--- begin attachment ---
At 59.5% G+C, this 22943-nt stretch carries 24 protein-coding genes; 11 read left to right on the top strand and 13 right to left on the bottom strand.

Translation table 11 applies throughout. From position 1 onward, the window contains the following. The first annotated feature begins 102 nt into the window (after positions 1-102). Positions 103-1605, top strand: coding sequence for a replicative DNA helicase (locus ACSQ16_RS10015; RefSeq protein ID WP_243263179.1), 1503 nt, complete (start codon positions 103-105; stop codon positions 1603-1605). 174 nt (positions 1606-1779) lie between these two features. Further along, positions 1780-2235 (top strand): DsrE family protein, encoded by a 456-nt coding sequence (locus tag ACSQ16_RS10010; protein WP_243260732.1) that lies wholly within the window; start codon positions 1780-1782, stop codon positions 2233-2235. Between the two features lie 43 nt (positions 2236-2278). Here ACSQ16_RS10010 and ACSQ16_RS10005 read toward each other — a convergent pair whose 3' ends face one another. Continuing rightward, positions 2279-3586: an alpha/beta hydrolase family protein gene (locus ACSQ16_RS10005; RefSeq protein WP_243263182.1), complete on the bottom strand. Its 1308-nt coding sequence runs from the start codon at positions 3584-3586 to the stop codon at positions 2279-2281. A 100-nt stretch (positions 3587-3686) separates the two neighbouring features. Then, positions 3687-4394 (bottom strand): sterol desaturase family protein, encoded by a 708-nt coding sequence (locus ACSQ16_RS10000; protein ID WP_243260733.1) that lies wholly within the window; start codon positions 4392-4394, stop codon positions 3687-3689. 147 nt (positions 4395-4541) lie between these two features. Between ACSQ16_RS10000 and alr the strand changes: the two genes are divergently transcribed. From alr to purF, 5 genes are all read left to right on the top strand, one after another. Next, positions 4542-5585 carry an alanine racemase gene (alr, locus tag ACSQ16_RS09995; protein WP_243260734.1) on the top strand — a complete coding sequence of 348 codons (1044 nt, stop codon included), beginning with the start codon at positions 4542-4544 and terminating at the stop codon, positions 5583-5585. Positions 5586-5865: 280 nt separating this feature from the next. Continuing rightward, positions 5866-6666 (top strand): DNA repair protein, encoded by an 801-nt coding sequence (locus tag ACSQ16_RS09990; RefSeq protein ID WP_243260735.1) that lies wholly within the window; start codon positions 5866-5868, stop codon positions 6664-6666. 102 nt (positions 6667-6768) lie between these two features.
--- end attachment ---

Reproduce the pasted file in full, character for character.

At 59.5% G+C, this 22943-nt stretch carries 24 protein-coding genes; 11 read left to right on the top strand and 13 right to left on the bottom strand.

Translation table 11 applies throughout. From position 1 onward, the window contains the following. The first annotated feature begins 102 nt into the window (after positions 1-102). Positions 103-1605, top strand: coding sequence for a replicative DNA helicase (locus ACSQ16_RS10015; RefSeq protein ID WP_243263179.1), 1503 nt, complete (start codon positions 103-105; stop codon positions 1603-1605). 174 nt (positions 1606-1779) lie between these two features. Further along, positions 1780-2235 (top strand): DsrE family protein, encoded by a 456-nt coding sequence (locus tag ACSQ16_RS10010; protein WP_243260732.1) that lies wholly within the window; start codon positions 1780-1782, stop codon positions 2233-2235. Between the two features lie 43 nt (positions 2236-2278). Here ACSQ16_RS10010 and ACSQ16_RS10005 read toward each other — a convergent pair whose 3' ends face one another. Continuing rightward, positions 2279-3586: an alpha/beta hydrolase family protein gene (locus ACSQ16_RS10005; RefSeq protein WP_243263182.1), complete on the bottom strand. Its 1308-nt coding sequence runs from the start codon at positions 3584-3586 to the stop codon at positions 2279-2281. A 100-nt stretch (positions 3587-3686) separates the two neighbouring features. Then, positions 3687-4394 (bottom strand): sterol desaturase family protein, encoded by a 708-nt coding sequence (locus ACSQ16_RS10000; protein ID WP_243260733.1) that lies wholly within the window; start codon positions 4392-4394, stop codon positions 3687-3689. 147 nt (positions 4395-4541) lie between these two features. Between ACSQ16_RS10000 and alr the strand changes: the two genes are divergently transcribed. From alr to purF, 5 genes are all read left to right on the top strand, one after another. Next, positions 4542-5585 carry an alanine racemase gene (alr, locus tag ACSQ16_RS09995; protein WP_243260734.1) on the top strand — a complete coding sequence of 348 codons (1044 nt, stop codon included), beginning with the start codon at positions 4542-4544 and terminating at the stop codon, positions 5583-5585. Positions 5586-5865: 280 nt separating this feature from the next. Continuing rightward, positions 5866-6666 (top strand): DNA repair protein, encoded by an 801-nt coding sequence (locus tag ACSQ16_RS09990; RefSeq protein ID WP_243260735.1) that lies wholly within the window; start codon positions 5866-5868, stop codon positions 6664-6666. 102 nt (positions 6667-6768) lie between these two features.